• Look closely at vendors, their purpose and performance
    You’ve talked to the team and assessed the status quo, now it’s time to focus on third-party vendors. Find out what they do for you, how they’re performing against SLAs, and if they’re adding value or falling down.
    Being in the middle of payment providers and organizations can sometimes be an uncomfortable spot. Aleksandra Wasielewska, Payments Lead Product Manager at Allegro explains, “When it comes to working with external parties, we translate the goals of our organization to partners so they can understand ecommerce from our customers’ point of view. We build a common understanding of where we are going, what the goals are and how we are going to deliver according to a clear set of KPIs.”
  • Formulate your business case (and back it up with data)
    Your function may need extra investment—new tech, hires or partners. It’s your job to build the business case and educate stakeholders about why it’s important.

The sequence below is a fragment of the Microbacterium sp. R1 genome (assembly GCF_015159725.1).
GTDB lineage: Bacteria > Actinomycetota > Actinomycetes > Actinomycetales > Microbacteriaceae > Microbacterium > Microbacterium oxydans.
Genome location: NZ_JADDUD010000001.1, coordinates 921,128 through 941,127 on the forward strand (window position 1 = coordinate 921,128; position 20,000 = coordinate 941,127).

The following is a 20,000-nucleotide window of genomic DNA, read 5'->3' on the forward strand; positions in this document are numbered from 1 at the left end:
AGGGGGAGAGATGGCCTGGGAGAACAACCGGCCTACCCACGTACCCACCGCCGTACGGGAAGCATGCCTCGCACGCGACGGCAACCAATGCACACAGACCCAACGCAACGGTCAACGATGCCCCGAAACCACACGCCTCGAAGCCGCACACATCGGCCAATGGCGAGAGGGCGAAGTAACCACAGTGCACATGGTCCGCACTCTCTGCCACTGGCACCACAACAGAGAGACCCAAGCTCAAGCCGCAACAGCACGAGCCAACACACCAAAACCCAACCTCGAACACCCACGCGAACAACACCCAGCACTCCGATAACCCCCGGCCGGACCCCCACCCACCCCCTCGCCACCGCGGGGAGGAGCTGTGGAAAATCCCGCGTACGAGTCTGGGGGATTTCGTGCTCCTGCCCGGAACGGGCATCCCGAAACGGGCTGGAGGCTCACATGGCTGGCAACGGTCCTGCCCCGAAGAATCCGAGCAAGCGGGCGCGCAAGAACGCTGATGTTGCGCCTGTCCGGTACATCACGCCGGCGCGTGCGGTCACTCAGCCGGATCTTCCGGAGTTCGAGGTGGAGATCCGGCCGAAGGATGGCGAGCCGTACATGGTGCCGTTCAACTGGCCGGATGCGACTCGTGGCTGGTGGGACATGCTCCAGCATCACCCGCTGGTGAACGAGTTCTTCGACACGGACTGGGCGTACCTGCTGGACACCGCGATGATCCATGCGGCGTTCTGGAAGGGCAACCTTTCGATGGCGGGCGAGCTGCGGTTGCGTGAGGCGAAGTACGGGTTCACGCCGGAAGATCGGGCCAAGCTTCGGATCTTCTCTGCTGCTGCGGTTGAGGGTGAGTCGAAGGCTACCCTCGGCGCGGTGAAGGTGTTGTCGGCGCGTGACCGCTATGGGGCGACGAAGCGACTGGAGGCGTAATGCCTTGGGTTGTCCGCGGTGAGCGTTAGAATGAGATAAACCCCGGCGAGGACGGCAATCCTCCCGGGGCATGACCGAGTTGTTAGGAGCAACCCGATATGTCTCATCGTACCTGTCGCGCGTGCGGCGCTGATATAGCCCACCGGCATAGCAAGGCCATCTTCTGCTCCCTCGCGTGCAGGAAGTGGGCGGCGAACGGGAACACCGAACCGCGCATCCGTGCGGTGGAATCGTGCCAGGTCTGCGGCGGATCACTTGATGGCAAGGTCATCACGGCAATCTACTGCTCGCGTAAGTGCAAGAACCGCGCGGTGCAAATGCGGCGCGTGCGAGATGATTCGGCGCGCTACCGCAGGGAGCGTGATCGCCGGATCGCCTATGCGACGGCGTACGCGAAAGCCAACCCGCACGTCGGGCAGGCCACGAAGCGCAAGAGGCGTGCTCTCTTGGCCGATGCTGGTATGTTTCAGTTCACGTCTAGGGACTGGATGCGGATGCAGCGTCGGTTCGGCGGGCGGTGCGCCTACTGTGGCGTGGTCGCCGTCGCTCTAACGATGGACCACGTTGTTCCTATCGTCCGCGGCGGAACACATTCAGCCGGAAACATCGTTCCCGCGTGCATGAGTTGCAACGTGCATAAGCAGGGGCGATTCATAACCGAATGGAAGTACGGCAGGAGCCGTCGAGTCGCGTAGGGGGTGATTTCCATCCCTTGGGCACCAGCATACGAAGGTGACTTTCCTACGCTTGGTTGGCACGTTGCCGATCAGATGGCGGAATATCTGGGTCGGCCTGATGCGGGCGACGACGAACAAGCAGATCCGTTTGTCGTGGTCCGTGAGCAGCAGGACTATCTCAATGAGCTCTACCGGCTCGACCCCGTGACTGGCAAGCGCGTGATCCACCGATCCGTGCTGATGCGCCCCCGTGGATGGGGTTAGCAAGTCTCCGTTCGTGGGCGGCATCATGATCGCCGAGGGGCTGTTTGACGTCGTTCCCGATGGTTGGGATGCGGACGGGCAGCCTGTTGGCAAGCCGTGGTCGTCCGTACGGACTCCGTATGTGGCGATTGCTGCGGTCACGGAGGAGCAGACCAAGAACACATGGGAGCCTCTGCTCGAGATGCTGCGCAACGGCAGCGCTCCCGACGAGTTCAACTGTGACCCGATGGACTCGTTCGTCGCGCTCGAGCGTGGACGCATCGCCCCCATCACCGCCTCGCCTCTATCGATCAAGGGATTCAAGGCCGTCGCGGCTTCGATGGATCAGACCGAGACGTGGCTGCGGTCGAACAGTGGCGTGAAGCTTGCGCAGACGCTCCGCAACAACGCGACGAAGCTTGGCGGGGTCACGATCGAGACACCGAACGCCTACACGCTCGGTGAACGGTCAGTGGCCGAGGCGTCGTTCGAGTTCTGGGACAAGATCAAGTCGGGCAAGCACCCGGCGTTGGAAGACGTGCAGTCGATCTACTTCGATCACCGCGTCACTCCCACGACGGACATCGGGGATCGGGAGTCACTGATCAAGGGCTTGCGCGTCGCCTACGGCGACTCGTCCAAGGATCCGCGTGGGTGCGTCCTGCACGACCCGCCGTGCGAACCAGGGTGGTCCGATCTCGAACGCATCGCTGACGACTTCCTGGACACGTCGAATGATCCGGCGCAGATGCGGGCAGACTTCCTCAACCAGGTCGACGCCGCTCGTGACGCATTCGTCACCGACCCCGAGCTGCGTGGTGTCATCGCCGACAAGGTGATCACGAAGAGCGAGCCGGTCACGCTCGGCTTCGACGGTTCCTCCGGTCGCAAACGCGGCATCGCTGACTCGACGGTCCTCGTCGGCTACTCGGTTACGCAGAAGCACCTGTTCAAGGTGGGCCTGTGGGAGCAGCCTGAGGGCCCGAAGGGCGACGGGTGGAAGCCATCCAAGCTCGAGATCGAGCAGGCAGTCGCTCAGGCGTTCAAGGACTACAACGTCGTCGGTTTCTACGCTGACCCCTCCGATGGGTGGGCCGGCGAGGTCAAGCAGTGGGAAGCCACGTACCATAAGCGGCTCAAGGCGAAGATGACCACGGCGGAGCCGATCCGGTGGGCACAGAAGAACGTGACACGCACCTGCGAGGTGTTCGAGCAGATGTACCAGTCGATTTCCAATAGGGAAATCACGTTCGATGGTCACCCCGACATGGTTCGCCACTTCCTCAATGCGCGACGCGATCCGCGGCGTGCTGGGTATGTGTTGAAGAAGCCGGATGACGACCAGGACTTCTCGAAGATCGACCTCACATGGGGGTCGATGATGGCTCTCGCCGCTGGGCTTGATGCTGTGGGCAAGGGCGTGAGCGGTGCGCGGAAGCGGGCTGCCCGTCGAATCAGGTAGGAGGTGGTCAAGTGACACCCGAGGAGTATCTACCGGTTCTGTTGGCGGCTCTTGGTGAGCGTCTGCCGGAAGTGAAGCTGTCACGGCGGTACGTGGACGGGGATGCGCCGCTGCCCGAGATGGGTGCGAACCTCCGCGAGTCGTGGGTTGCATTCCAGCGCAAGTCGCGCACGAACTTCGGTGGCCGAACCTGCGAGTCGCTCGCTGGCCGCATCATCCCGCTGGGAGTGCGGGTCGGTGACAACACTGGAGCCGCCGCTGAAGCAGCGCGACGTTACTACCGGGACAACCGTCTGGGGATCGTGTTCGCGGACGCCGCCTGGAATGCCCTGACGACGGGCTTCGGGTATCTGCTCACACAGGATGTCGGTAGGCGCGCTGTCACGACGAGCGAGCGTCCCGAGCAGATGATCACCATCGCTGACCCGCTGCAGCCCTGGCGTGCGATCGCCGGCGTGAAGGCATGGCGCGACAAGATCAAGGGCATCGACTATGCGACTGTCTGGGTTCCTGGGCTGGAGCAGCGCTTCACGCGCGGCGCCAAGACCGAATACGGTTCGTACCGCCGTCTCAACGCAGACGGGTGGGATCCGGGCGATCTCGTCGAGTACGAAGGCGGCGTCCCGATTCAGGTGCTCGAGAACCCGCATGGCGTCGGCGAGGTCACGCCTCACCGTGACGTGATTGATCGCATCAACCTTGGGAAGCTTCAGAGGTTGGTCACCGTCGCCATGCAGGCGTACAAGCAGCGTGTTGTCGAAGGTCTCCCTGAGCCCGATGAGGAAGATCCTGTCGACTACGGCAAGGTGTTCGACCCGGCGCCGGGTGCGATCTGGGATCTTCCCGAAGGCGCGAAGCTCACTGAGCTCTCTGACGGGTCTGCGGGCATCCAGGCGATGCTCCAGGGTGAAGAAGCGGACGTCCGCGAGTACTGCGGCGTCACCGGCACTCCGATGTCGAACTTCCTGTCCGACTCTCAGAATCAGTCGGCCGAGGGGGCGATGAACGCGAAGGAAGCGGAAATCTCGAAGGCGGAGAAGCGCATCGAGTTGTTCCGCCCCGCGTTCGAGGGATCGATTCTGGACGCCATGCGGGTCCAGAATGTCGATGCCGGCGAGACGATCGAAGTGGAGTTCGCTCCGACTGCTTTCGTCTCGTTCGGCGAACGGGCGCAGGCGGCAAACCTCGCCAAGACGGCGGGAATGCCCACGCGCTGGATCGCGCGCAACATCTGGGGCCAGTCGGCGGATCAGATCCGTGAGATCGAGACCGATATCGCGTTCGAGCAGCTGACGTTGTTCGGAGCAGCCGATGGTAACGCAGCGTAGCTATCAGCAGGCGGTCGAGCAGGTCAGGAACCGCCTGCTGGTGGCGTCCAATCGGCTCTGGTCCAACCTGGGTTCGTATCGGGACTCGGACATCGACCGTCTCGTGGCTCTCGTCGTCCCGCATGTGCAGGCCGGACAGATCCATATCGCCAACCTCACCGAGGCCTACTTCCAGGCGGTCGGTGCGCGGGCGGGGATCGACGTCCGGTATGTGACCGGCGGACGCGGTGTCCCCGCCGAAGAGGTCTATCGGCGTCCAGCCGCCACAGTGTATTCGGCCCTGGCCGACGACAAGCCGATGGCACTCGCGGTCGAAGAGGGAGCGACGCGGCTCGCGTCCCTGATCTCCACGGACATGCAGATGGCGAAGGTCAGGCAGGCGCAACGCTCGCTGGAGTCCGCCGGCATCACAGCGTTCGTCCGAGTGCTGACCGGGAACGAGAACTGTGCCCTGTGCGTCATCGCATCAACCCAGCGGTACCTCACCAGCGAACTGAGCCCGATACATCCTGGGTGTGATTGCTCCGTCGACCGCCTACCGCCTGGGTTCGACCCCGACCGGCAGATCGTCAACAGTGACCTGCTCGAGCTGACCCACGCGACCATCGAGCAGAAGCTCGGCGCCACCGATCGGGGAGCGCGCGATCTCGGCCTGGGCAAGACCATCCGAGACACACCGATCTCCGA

“It’s not always easy,” says Makis. “Payments are complex and often seen as a commodity, making it hard for people to understand just how important they are to the overall customer experience, as well as a material contributor to the company’s bottom line. My motto is that data speaks for itself. Everything we say we try to back up with data. And we make sure that the data we share is relevant to that stakeholder.”

Day 61 to 90 - build confidence with easy wins

“In payments, the smallest change can have a huge impact on the company’s bottom line.”
Emina Zahirovic, Associate Director, Global Payments for HelloFresh

Start small to build towards desired results. Making small changes can build not only your team’s confidence in you but also your confidence in yourself. Small changes will also let you create an environment where testing and optimization become the norm.

  • Focus on results